Loewenstein addresses the issue of BDS and antisemitism in the following sentence:

The Australian which has been driving the debate on the issue, publishing countless stories that deliberately conflates antisemitism and support for the BDS movement.

Interestingly, Lowenstein doesn’t spend any further space attempting to back up his argument. Indeed, as his own one-state advocacy demonstrates, BDS advocates who target the entire country and all of its institutions are typically not trying to undermine the legitimacy of the settlements but, rather, the legitimacy of the state’s existence within any borders.

As a comprehensive survey published recently by the EU Fundamental Rights Agency (FRA) indicates, campaigns which seek the economic, cultural and academic exclusion of Israeli Jews is viewed as racist by a large majority of Europe’s Jews. This survey of Jewish people’s experiences and perceptions of antisemitism in the EU (which covers the UK, France, Belgium, Sweden, Germany, Italy Hungary, and Latvia) reported that 72 percent believed that the boycott of Israeli goods was antisemitic.

Perceptions of the moral implications of boycotting the only Jewish state should be contextualized within the overall results of the poll, which found that an increasing number of Jews in Europe fear for their safety, with nearly 30 percent of respondents having seriously considered emigrating due to antisemitism.  Additionally, 26 percent had experienced one or more incident of antisemitic harassment in the previous 12 months and, quite chillingly, nearly 70 percent “at least occasionally avoid wearing items in public that might identify them as Jewish”.

John-Paul Pagano, in his superb essay at The Tower on the legacy of Norman Geras, wrote the following on the moral double-standards at play which unite antisemitism and anti-Zionism:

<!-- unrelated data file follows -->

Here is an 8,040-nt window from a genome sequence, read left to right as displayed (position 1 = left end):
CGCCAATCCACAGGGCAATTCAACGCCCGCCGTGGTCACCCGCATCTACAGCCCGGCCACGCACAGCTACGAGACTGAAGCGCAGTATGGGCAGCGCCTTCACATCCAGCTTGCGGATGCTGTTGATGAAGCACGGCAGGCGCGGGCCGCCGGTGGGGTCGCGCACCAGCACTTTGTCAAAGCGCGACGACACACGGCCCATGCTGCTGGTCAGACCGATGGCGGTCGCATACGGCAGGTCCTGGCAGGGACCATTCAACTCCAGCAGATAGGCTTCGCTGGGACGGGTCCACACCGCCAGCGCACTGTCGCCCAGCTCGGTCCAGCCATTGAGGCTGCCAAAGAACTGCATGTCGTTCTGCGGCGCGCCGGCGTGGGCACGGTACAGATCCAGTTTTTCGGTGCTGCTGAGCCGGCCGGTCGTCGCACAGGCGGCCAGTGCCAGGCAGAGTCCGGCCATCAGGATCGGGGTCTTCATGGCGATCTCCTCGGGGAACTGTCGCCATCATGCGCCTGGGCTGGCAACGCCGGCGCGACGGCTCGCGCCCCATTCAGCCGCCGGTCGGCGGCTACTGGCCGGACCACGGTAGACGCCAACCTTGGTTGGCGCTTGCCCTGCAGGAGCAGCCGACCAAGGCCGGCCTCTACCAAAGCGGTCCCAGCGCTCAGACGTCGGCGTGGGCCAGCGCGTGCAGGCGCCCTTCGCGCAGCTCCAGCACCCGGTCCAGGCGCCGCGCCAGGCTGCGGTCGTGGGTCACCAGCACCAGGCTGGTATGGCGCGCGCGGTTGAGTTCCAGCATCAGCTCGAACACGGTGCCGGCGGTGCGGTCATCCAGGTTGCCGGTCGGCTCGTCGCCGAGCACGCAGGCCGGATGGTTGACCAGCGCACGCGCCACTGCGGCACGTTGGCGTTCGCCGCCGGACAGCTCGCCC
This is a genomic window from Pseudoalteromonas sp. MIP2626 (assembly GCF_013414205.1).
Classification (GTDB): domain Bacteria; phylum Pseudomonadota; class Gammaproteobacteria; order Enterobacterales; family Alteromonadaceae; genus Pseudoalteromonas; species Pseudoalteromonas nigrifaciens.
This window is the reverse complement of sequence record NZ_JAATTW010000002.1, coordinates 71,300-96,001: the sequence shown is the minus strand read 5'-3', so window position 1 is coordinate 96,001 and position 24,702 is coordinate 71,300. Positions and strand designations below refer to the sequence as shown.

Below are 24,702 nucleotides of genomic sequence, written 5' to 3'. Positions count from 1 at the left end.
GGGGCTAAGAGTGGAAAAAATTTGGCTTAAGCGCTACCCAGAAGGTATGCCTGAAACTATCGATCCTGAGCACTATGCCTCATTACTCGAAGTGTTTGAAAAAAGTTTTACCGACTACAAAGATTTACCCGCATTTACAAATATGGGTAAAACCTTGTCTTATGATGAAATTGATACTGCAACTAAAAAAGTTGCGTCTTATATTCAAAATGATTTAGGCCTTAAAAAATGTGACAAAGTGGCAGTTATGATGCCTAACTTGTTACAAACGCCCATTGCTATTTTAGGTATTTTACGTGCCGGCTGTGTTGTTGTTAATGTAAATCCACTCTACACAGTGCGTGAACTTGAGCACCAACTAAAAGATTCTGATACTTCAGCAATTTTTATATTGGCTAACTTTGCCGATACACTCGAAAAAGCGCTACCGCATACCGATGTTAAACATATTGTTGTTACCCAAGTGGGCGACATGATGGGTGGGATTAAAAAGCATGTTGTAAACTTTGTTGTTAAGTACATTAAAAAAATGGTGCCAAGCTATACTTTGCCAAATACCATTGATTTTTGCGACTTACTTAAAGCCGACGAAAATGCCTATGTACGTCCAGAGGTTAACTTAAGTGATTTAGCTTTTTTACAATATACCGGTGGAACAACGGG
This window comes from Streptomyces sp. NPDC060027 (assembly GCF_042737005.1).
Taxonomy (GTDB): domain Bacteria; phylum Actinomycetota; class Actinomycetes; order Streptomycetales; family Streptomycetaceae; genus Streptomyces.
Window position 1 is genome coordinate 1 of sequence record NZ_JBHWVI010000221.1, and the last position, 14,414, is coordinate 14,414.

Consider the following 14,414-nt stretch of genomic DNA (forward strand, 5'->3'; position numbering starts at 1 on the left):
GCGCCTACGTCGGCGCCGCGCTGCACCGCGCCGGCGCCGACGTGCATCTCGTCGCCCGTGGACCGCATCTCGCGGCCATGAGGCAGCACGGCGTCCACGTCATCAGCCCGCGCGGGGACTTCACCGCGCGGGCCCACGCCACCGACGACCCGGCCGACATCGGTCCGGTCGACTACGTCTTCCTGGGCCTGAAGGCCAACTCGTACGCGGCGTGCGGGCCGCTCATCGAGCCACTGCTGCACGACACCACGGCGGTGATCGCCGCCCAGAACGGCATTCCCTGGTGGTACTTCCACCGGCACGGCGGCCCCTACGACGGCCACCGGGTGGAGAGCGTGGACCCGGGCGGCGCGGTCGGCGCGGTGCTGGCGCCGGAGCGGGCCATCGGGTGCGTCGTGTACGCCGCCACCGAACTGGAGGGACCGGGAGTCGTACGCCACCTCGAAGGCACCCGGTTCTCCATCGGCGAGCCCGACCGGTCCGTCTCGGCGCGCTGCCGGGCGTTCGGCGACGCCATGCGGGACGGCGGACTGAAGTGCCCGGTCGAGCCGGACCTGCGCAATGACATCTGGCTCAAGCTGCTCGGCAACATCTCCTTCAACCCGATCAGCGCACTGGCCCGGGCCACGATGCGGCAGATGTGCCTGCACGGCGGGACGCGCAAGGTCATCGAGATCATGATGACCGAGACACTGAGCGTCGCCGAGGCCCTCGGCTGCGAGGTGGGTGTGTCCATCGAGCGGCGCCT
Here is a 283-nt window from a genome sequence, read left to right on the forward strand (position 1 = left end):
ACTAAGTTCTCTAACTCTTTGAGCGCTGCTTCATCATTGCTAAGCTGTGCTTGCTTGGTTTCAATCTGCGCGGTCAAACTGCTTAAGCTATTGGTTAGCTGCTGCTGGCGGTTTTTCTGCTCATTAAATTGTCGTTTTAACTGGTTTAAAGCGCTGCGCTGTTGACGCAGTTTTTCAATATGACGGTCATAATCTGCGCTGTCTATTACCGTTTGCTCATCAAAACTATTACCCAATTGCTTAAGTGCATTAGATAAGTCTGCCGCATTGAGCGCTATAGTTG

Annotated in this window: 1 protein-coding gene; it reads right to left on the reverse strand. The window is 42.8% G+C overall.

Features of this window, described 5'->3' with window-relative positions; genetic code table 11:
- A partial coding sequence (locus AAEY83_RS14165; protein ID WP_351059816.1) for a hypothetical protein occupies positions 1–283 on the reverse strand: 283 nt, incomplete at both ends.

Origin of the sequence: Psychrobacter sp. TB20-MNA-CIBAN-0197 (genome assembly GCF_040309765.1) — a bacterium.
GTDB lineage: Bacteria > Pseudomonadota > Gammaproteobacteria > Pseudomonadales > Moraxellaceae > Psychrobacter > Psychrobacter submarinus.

Norm had little patience for the standard defense that anti-Zionism is not anti-Semitism. “No, it isn’t,” he wrote, “unless it is.” He granted that the two are not necessarily the same, but he rejected the idea that simply announcing the difference grants immunity from charges of racism. “In the outpouring of hatred towards Israel today,” he wrote, “it scarcely matters what part of it is impelled by a pre-existing hostility towards Jews as such and what part by a groundless feeling that the Jewish state is especially vicious among the nations of the world…. Both are forms of anti-Semitism.”

Anti-Zionist activists like Loewenstein evidently wake up in the morning, glance at the news coming out of the Middle East, and react in righteous fury not at the medieval antisemitism codified in Hamas’s founding charter, or the sick spectacle of Palestinian children reciting lessons learned on the immutable evil of those “sons of monkeys and pigs”, but, perversely, at the Jewish target of this monstrous, consuming hate. 

The unsettling reality is that seventy-five years after Kristallnacht an increasing percentage of Europe’s tiny Jewish minority again feel the anxiety born of racism, exclusion and violence.  And, the fact that this beleaguered community interprets a campaign of boycotts targeting six million of their coreligionists as antisemitic should only offend those who fail to interpret the refrain “never again” as a moral imperative to safeguard the rights and safety of living Jews, not merely the memory of those who have long since perished.